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Imputations of deviance occur whenever there is stigmatization, condemnation, segregation, retribution, or rehabilitation. Criminalization refers to the process of applying the criminal law to certain behaviors. Criminalization reinforces the dominant standards in a society through threatened criminal penalties, criminal prosecution, and punishment. Not all deviant behaviors are criminal. Many scholars study the processes through which, and conditions under which, the criminal sanction is applied to particular deviance categories.
To change the status of a deviant category to a crime requires collective action. Thus studies of the criminalization of deviance reveal the links between deviance, political action, and social change. The dominant approaches to studying criminalization are the deviance and social control viewpoint, which asks whether criminalization is a neutral process or if it serves the interests of the powerful, and the social problems viewpoint, which looks at the social meanings, or collective definitions of crime. Of course, not all demands to criminalize deviant behaviors and conditions are successful -many are ignored; others are overshadowed by new demands.
Jenness (2004) presents an authoritative review and evaluation of criminalization scholarship. Organizing this massive literature both chronologically and thematically, she examines three lines of inquiry. The first is classic work examining criminal laws that emerge in response to demographic changes that upset the balance between powerful interest groups and those they control. Classic work demonstrates the roles of both instrumental and symbolic politics in deviance defining and the emergence of criminal law. The second, contemporary line of inquiry ”unpacks” the relative influences of organizational, social movement, and state-related factors involved in efforts to criminalize deviance. The focus is less on changes in structural conditions than on the specific strategies for producing criminal law. The third, more recent line of inquiry looks to connect local criminal law formation politics with broader processes of institutionalization, globalization, and modernization. This line of inquiry asks whether deviantization and criminalization at the local level (i.e., county, region, state, country, etc.) intersect with some larger social, political, or cultural system.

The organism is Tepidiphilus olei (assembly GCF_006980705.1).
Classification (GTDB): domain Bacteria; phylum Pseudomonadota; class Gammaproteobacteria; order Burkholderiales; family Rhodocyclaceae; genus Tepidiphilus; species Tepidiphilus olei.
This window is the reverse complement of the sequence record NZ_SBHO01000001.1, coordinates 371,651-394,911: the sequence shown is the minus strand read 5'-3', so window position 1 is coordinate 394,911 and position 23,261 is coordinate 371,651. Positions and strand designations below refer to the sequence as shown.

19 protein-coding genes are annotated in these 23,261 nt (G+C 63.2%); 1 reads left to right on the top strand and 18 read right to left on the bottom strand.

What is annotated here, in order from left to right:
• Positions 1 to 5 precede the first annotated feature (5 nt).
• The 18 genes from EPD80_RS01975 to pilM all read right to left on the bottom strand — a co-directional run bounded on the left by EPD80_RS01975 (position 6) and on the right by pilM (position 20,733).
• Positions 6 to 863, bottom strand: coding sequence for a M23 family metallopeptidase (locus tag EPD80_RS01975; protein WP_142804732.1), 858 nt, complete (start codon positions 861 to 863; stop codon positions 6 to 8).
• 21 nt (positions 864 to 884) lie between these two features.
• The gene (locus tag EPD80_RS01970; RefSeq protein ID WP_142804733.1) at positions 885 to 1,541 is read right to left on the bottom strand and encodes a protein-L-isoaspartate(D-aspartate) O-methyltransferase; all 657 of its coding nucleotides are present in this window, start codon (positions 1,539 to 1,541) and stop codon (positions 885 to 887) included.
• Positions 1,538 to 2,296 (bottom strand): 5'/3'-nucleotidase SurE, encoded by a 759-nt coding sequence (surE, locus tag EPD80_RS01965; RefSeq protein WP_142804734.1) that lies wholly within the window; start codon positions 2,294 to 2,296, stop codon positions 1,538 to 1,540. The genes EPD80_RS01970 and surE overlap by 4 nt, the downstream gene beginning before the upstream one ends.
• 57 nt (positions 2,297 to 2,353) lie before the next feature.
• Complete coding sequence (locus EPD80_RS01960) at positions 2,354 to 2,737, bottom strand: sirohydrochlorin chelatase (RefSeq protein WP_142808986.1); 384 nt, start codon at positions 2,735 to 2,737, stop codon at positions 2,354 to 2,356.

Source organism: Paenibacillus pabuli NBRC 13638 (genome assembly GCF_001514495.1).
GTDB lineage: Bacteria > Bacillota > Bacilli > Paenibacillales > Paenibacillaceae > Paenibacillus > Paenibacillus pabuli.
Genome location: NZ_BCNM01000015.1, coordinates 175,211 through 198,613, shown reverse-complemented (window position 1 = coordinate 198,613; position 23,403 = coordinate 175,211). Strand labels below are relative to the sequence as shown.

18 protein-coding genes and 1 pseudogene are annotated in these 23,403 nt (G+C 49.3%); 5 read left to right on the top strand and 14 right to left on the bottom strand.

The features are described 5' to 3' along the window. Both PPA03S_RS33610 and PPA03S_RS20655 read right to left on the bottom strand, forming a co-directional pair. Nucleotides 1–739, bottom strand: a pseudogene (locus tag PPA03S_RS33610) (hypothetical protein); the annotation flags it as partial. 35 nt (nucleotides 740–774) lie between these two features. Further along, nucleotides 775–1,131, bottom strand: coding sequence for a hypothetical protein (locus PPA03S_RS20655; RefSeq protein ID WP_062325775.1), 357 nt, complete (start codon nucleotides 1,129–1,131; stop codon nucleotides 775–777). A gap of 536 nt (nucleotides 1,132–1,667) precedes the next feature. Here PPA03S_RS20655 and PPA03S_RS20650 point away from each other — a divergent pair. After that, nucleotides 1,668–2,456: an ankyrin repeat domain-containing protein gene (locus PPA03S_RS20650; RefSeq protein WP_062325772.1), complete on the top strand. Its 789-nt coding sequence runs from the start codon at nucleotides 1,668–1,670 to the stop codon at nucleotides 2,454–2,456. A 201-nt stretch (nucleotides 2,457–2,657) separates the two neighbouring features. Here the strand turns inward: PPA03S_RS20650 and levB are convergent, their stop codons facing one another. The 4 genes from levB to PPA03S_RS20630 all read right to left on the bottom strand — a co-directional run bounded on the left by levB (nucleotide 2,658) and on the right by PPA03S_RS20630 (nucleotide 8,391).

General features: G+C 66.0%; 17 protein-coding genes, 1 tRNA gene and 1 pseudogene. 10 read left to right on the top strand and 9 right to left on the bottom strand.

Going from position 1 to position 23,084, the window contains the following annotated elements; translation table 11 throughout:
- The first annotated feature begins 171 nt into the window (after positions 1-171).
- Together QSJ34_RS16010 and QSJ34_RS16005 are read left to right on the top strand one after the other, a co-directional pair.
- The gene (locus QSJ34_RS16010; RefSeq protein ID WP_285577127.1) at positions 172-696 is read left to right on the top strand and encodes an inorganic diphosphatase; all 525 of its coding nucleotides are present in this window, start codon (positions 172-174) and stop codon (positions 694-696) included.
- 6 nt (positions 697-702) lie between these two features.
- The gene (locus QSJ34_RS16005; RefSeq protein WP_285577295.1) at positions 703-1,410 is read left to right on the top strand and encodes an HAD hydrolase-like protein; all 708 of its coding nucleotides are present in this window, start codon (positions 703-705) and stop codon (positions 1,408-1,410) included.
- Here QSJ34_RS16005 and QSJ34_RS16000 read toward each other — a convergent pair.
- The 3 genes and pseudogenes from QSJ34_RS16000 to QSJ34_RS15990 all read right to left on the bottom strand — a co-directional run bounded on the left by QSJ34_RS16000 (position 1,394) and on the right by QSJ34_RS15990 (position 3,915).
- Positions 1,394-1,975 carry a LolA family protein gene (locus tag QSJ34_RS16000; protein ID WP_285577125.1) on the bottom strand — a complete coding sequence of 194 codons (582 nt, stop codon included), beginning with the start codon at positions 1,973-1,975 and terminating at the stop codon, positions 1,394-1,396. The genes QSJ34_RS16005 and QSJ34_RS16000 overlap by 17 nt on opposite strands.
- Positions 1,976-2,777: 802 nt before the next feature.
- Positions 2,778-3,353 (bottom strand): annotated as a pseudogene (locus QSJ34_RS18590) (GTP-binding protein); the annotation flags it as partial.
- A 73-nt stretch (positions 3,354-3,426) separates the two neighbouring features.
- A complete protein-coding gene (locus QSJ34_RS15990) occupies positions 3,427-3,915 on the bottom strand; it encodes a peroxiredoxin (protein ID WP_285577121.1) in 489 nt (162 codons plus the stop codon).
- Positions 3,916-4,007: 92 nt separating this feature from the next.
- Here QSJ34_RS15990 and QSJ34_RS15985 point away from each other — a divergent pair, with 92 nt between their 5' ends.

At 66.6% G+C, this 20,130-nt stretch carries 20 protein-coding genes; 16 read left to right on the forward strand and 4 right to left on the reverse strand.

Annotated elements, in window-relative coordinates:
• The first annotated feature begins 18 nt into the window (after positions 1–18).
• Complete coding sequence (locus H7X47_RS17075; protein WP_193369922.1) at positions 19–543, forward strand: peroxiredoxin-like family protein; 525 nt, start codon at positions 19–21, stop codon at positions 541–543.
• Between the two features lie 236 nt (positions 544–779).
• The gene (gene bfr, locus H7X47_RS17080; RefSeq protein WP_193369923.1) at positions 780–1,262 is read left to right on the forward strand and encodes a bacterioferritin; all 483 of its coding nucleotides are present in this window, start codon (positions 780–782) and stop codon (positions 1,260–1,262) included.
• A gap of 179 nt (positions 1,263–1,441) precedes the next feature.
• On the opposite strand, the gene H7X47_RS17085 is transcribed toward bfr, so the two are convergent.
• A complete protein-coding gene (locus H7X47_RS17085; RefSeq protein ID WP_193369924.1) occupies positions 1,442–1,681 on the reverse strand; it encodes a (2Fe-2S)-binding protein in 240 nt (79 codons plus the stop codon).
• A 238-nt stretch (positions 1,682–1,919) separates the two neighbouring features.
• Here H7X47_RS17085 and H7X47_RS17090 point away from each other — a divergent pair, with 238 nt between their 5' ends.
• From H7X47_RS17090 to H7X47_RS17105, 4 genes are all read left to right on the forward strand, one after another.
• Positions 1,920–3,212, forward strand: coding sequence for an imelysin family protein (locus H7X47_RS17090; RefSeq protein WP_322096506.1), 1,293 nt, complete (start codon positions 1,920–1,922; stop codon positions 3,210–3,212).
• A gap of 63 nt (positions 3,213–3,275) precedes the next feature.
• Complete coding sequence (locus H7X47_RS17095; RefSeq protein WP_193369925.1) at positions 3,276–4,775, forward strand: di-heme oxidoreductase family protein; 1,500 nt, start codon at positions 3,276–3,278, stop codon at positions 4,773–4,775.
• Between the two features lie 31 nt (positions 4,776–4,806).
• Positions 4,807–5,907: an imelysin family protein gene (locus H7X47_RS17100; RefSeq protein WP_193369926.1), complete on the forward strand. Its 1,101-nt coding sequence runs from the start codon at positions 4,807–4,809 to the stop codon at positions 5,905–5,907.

The study of when and how deviant behaviors and statuses become defined as criminal has expanded in many directions since Edwin Sutherland’s groundbreaking and now classic study of the origins and diffusion of sexual psychopath laws (Sutherland 1950). Theoretical accounts of criminalization have moved away from traditional consensus and conflict models and toward integrative models which point to multiple factors, including individual activists, interest groups, the media, and organized social movements; the tactics, power, and motivations of these social forces, entities, and actors; and the political opportunities and structural conditions that make the criminalization of deviance possible. Contemporary work includes more sophisticated analyses of combinations of these factors, as well as how they operate across time. Very recent work is beginning to examine criminalization as a social process operating across geopolitical units.
Methods for studying criminalization have progressed as well. Assessments of the field argued that research on the emergence of criminal law suffered from a tendency to unconsciously vacillate between description and explanation, to focus on historically grounded case studies rather than general processes of criminalization, to substitute moral prejudgments for empirical inquiry, and to bog down in the stale debate between consensus and conflict theories. In response to these critiques, scholars began to inject other areas of sociological inquiry, to examine multiple case studies, and to create general models of the criminal law formation process. The literature now reflects the work of criminologists, sociologists, political scientists, and sociolegal scholars. Very recent research, theory, and methodology include linking research on the criminalization of deviance to the policy studies literature.
- Hagan, J. (1980) The legislation of crime and delinquency: a review of theory, method, and research. Law and Society Review 14: 603—28.
- Jenness, V. (2004) Explaining criminalization: from demography and status to globalization and modernization. Annual Review of Sociology 30: 147—71.
- Sutherland, E. H. (1950) The diffusion of sexual psychopath laws. American Journal of Sociology 56: 142—8.